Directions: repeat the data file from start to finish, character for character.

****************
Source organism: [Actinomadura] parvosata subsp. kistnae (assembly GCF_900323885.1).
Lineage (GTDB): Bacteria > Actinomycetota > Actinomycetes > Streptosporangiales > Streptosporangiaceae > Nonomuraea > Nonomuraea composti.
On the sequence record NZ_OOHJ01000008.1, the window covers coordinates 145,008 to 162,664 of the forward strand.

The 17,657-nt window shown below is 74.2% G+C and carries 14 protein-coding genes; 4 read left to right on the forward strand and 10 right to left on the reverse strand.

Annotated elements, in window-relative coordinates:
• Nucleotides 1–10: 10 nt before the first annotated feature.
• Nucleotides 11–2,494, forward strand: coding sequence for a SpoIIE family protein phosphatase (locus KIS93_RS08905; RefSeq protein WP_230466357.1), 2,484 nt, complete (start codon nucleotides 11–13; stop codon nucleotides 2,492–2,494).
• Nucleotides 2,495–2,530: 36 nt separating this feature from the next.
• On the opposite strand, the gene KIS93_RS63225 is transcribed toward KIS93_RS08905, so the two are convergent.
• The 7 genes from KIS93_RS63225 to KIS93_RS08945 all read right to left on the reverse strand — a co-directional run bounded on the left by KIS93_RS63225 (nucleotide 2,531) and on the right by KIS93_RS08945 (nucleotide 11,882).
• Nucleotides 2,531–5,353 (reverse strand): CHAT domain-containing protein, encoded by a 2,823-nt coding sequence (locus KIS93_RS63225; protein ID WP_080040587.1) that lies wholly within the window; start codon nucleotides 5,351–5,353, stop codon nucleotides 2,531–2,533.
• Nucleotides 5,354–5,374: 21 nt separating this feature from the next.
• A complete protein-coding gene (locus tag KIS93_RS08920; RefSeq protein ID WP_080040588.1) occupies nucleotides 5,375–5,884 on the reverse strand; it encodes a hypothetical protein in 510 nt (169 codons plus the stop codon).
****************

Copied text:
Source organism: [Actinomadura] parvosata subsp. kistnae (assembly GCF_900323885.1).
Lineage (GTDB): Bacteria > Actinomycetota > Actinomycetes > Streptosporangiales > Streptosporangiaceae > Nonomuraea > Nonomuraea composti.
On the sequence record NZ_OOHJ01000008.1, the window covers coordinates 145,008 to 162,664 of the forward strand.

The 17,657-nt window shown below is 74.2% G+C and carries 14 protein-coding genes; 4 read left to right on the forward strand and 10 right to left on the reverse strand.

Annotated elements, in window-relative coordinates:
• Nucleotides 1–10: 10 nt before the first annotated feature.
• Nucleotides 11–2,494, forward strand: coding sequence for a SpoIIE family protein phosphatase (locus KIS93_RS08905; RefSeq protein WP_230466357.1), 2,484 nt, complete (start codon nucleotides 11–13; stop codon nucleotides 2,492–2,494).
• Nucleotides 2,495–2,530: 36 nt separating this feature from the next.
• On the opposite strand, the gene KIS93_RS63225 is transcribed toward KIS93_RS08905, so the two are convergent.
• The 7 genes from KIS93_RS63225 to KIS93_RS08945 all read right to left on the reverse strand — a co-directional run bounded on the left by KIS93_RS63225 (nucleotide 2,531) and on the right by KIS93_RS08945 (nucleotide 11,882).
• Nucleotides 2,531–5,353 (reverse strand): CHAT domain-containing protein, encoded by a 2,823-nt coding sequence (locus KIS93_RS63225; protein ID WP_080040587.1) that lies wholly within the window; start codon nucleotides 5,351–5,353, stop codon nucleotides 2,531–2,533.
• Nucleotides 5,354–5,374: 21 nt separating this feature from the next.
• A complete protein-coding gene (locus tag KIS93_RS08920; RefSeq protein ID WP_080040588.1) occupies nucleotides 5,375–5,884 on the reverse strand; it encodes a hypothetical protein in 510 nt (169 codons plus the stop codon).